Lagos v. United States

Summarized by:

  • Court: U.S. Supreme Court Certiorari Granted
  • Area(s) of Law: Remedies
  • Date Filed: January 12, 2018
  • Case #: 16-1519
  • Judge(s)/Court Below: 864 F.3d 320 (5th Cir. 2017)
  • Full Text Opinion

Whether 18 U.S.C. § 3663A(b)(4) covers costs that were “neither required nor requested” by the government, including costs incurred for the victim’s own purposes and unprompted by any official government action.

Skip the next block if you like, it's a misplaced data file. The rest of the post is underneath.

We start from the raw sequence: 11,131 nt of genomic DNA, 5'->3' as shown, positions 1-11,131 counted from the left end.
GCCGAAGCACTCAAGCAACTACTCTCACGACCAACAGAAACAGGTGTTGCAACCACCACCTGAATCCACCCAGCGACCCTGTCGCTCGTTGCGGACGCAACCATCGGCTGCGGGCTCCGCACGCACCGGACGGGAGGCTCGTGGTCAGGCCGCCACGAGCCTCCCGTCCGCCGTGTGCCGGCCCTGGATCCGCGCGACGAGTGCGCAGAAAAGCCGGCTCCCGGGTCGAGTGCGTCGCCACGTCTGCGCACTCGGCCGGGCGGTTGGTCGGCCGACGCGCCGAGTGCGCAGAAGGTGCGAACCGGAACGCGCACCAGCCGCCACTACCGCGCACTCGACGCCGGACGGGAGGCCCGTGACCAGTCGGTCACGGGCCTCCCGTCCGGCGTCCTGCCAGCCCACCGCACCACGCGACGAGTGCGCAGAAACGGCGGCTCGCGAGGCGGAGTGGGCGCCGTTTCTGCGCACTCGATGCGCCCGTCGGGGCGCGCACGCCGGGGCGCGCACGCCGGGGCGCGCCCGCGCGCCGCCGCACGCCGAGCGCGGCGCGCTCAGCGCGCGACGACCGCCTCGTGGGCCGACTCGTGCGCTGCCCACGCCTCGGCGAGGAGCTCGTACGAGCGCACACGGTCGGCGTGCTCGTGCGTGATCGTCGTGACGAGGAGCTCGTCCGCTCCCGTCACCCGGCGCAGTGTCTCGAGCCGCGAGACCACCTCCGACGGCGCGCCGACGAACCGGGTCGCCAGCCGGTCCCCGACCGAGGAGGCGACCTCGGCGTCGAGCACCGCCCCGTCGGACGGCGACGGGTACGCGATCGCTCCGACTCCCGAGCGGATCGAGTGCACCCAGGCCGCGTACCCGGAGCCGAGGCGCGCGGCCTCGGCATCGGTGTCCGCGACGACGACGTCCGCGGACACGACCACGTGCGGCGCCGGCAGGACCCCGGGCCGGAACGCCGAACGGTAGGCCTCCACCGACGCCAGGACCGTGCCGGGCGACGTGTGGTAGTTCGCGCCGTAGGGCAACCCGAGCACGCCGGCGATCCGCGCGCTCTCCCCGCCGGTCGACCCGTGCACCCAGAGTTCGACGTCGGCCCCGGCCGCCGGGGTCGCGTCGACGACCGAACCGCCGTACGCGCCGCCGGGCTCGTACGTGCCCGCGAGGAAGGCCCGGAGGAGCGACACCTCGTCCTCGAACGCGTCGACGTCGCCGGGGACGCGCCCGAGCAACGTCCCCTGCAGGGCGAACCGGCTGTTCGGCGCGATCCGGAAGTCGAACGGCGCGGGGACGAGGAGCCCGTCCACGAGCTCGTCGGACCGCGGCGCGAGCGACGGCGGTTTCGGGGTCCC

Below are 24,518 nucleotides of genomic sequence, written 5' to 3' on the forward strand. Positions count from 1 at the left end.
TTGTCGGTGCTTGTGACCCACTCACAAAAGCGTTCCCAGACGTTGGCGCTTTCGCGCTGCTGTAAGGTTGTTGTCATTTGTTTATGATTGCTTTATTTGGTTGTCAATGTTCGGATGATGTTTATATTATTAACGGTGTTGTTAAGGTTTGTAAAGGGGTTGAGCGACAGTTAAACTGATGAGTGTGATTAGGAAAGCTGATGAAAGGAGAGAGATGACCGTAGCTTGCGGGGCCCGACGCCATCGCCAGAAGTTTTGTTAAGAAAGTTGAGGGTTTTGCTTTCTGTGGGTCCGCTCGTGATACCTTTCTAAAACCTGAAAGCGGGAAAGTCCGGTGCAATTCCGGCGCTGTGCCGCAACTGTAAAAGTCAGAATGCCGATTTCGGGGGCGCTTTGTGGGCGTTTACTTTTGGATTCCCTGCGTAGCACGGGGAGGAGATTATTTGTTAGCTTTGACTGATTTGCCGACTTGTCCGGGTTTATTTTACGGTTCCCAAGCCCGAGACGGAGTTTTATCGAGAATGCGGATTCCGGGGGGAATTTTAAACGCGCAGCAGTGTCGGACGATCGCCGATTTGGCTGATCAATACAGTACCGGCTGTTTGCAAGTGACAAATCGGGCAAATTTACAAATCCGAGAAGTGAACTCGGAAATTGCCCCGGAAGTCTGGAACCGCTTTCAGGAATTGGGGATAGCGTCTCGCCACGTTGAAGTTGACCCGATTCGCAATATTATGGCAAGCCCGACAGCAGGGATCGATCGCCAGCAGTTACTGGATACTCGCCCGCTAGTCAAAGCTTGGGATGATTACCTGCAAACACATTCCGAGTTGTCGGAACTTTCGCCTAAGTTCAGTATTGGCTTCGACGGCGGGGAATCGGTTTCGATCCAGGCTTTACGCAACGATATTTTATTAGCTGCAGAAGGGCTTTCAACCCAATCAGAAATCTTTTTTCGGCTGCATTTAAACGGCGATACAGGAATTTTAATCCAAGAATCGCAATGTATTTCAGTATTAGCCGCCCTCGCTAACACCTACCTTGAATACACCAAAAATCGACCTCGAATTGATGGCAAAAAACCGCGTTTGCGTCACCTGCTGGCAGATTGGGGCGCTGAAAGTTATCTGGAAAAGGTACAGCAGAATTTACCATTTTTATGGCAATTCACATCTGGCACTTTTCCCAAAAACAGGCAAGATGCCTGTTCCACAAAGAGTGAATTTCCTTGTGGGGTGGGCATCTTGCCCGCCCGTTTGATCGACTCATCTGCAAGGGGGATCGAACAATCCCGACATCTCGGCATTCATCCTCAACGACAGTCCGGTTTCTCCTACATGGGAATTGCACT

The Mandatory Victims Restitution Act (MVRA) mandates restitution from federal defendants to their victims for a wide spectrum of expenses, but specifically expenses derived from “participation in the investigation or prosecution.” In the present case, Petitioner pled guilty to counts of conspiracy and wire fraud. Petitioner was required to pay $4.8 million to the victim, General Electric Capital Corporation (GECC), for GECC’s own internal investigation and consulting expenses incurred as a result of their loss. The U.S. Court of Appeals for the Fifth Circuit affirmed, citing precedent that broadly interpreted 18 U.S.C. § 3663A(b)(4) to include GECC’s expenses. Particularly, the statute covered all forensic experts, legal consultation, and other fees because they were all caused by Petitioner’s actions. The court made no comment as to the reasonability of the expenses. Petitioner emphasizes a split among the circuits, noting that the Second, Sixth, Seventh, and Eighth circuits have all taken a “broader view” than the D.C. circuit in United States v. Papagno, 639 F.3d 1093 (D.C. Cir. 2011). Further, Petitioner highlights a division within the Fifth and Ninth circuit panels, where judges within those panels disagreed with the reasoning, but were nonetheless bound by precedent. Petitioner urges the Supreme Court to resolve the circuit conflict by adopting the narrow view of Papagno.


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